Gulliver's Afterlives   

One ongoing project I'm working on is a new critical edition of Gulliver's Travels and Later Works for Bloomsbury. Among other things, the book and accompanying website will provide a selection of adaptations, continuations, and other types of appropriations, including the following Lilliputian poem by Alexander Pope.

 

Ode To Quinbus Flestrin, The Man Mountain, By Titty Tit, Poet-Laureate To His Majesty Of Lilliput. Translated Into English.
 

In amaze
Lost I gaze!
Can our eyes
Reach thy size!
May my lays
Swell with praise,
Worthy thee!
Worthy me!
Muse, inspire
All thy fire!
Bards of old
Of him told.
When they said
Atlas' head
Propp'd the skies:
See! and believe your eyes!

See him stride
Valleys wide,
Over woods,
Over floods!
When he treads,
Mountains' heads
Groan and shake:
Armies quake:
Lest his spurn
Overturn
Man and steed,
Troops, take heed!
Left and right,
Speed your flight!
Lest an host
Beneath his foot be lost!

Turn'd aside
From his hide
Safe from wound,
Darts rebound.
From his nose
Clouds he blows:
When he speaks,
Thunder breaks!
When he eats,
Famine threats!
When he drinks,
Neptune shrinks!
Nigh thy ear
In mid air,
On thy hand
Let me stand;
So shall I,
Lofty poet! touch the sky.

Jonathan Swift’s Gulliver’s Travels (1726) remains one of the world’s iconic works of fiction, and continues to inspire scholars, writers, and artists alike. A biting satire on political parties and the Church, it has provoked heated debate among commentators as diverse as George Orwell and Edward Said. Read as an attack on Britain’s misrule of Ireland (Laputa), or as a commentary on paranoid tensions between Britain (Lilliput) and France (Blefescu), the novel informed the dystopian allegories of Aldous Huxley and Margaret Atwood, and gave rise to modern Science Fiction through H. G. Wells and Philip K. Dick.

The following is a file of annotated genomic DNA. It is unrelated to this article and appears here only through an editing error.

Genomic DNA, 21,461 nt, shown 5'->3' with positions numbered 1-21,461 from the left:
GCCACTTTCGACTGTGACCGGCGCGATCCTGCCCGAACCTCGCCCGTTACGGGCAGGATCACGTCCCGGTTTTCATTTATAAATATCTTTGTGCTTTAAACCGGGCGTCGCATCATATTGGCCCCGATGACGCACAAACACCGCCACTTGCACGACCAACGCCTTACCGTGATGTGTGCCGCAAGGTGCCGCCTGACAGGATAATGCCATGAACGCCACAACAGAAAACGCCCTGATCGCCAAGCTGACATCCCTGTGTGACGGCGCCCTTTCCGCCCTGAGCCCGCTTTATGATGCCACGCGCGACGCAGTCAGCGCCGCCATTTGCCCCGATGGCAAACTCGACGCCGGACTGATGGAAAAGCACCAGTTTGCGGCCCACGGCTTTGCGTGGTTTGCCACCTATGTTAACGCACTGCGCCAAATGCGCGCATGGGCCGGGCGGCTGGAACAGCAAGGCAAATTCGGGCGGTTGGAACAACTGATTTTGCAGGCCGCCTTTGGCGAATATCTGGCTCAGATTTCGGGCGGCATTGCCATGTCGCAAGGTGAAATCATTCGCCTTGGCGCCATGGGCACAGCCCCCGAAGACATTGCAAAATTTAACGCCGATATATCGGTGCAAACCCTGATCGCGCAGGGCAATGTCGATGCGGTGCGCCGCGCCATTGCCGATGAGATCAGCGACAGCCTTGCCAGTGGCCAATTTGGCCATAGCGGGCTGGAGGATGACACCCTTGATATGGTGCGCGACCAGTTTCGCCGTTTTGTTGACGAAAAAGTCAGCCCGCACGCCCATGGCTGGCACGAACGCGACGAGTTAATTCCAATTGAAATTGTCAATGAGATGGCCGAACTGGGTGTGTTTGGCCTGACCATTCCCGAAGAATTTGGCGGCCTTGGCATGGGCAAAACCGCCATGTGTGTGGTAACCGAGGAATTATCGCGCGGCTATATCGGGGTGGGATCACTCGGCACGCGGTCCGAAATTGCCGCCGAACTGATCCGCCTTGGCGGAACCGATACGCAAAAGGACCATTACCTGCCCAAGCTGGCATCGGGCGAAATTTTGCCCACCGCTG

At the same time, Gulliver’s Travels has become a classic of children’s literature as many illustrated editions focus narrowly on the Gargantuan protagonist’s visually striking voyage to Lilliput in Part I. The reach of the fantastical tale of The Man Mountain has extended to academics and practitioners in practically every field, from politics to philosophy, the life sciences to linguistics, art to anthropology. Its bold exploration of the most discomfiting aspects of the human condition—through the grotesque bodies of Part II, the decrepit Struldbrugs of Part III, or the faecally fixated Yahoos of Part IV—continues to excite and repulse readers in equal measure. Is Gulliver the ultimate misanthrope or an insightful realist fit for the modern world?

© 2016 by DPC

Dr Daniel Cook

School of Humanities

University of Dundee

Dundee, DD1 4HN

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